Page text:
Figure 2
figure 2

A screenshot of ShrimpGPAT record display page. Its layout is divided into I) the title, II) the menu bar, III) the content and IV) the footer. See text for description.

WorkSpace and community-based annotation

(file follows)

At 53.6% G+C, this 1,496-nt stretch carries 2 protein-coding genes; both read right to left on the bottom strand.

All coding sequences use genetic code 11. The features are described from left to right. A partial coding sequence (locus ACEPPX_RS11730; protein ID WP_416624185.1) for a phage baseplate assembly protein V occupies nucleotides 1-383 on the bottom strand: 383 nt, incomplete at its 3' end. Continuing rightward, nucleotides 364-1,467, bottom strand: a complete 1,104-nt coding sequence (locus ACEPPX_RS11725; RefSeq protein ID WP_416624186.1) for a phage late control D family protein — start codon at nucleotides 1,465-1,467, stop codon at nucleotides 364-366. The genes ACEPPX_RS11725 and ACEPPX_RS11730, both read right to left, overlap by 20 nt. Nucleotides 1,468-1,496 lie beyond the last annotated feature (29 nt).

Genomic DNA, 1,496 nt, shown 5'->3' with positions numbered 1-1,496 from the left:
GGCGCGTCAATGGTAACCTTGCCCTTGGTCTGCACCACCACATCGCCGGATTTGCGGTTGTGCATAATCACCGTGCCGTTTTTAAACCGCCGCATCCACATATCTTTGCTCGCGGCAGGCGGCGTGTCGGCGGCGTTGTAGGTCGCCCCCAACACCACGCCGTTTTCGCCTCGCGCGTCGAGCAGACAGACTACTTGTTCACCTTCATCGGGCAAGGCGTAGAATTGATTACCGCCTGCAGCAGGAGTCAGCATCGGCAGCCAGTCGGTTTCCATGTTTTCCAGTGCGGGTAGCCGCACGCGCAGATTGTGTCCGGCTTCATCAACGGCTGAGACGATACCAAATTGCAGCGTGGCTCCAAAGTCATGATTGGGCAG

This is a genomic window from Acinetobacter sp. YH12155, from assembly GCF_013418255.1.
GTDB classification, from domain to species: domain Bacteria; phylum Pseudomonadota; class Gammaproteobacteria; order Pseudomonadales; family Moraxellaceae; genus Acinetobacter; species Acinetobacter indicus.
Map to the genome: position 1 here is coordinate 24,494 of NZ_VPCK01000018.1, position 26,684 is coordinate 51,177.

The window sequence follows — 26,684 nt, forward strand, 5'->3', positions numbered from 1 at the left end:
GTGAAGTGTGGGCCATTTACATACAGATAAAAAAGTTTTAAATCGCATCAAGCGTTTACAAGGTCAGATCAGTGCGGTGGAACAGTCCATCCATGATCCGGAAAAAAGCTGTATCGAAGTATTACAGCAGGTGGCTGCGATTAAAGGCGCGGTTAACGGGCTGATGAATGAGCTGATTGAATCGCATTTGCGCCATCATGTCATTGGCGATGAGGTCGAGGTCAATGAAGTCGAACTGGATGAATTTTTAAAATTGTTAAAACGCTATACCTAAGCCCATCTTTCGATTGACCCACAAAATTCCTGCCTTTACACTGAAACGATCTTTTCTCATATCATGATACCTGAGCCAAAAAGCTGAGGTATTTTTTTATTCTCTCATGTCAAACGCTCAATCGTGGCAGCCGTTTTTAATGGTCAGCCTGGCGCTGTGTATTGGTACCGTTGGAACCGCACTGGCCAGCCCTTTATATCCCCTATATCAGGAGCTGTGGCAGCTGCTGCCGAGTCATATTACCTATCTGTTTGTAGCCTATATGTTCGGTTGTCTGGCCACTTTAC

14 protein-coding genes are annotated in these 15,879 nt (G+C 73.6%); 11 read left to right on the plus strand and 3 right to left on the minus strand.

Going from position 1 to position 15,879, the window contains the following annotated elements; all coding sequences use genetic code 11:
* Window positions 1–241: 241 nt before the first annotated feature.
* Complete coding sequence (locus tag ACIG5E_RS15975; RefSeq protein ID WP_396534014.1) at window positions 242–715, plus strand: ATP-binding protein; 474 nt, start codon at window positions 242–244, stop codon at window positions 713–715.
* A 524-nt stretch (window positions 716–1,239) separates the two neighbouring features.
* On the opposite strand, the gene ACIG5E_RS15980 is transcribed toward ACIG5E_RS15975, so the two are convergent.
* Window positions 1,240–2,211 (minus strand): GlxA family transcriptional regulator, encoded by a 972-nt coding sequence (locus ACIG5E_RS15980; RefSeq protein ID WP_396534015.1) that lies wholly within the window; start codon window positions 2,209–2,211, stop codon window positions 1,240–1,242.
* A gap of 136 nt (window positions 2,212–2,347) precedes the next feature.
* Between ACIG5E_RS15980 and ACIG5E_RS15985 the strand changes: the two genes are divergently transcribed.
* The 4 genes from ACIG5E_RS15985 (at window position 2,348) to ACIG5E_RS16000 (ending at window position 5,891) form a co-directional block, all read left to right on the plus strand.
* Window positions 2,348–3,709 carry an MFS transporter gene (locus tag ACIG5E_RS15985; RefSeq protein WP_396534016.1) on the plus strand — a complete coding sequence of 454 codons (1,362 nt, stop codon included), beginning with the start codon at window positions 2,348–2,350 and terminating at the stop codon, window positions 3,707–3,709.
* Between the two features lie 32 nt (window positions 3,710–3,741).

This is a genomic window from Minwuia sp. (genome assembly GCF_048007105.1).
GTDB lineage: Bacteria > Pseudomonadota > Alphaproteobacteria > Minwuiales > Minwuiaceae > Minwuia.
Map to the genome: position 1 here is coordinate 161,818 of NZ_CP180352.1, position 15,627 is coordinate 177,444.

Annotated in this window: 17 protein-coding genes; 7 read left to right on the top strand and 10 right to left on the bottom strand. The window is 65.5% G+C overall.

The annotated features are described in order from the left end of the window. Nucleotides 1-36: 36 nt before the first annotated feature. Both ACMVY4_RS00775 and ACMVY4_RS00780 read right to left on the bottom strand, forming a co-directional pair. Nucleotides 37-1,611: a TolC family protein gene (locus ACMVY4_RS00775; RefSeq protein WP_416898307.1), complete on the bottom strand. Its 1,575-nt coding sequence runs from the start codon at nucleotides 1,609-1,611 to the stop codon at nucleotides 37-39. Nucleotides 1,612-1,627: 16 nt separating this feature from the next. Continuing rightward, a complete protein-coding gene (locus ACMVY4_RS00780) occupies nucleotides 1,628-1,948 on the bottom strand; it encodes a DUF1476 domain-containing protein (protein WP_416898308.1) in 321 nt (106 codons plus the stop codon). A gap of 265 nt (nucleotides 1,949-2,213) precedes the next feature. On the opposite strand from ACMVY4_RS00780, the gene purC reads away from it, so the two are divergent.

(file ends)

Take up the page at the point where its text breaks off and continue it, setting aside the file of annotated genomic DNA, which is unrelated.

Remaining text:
WorkSpace and community-based annotation features are reserved for registered users. ShrimpGPAT WorkSpace provides private space for records of interest. Within WorkSpace, a user can create virtual folders to store records and can later delete or rename the folders. Records can be moved between or copied into virtual folders. Records stored in WorkSpace can be used later for additional sequence analyses or for sequence downloading. Importantly, users can help annotate records with tags and comments (ShrimpGPAT community-based annotation). Tags are short keywords, but comments can be long strings of text. These tags and comments are publicly displayed for text search to any users, so they enable knowledge sharing among the shrimp research community. For example, users can input gene names as tags and information of references/publications as comments. However, some well-known shrimp gene names known by abbreviations such as PmRab7, may not be present as such in description lines of GenBank full-length cDNA or protein records but instead be written in full, i.e., “Penaeus monodon Rab7”. Thus, a search using “PmRab7” might fail, while a search using “Penaeus monodon Rab7” or just “Rab7” would succeed. Thus, users can easily retrieve records with gene names if such records are tagged with corresponding gene names, but if no records are retrieved, name variations can be tried. Usage of tags and comments may be added to expand tags for a particular sequence or add them to sequences that are currently uncharacterized in the database but may later be studied and given gene names. Users can also share their dataset with the community via the ShrimpGPAT data upload tool to deposit the data as permanent records. Similarly, users can upload sequences for their private use, but such private sequences will be stored in user’s virtual folders for a period of only three months.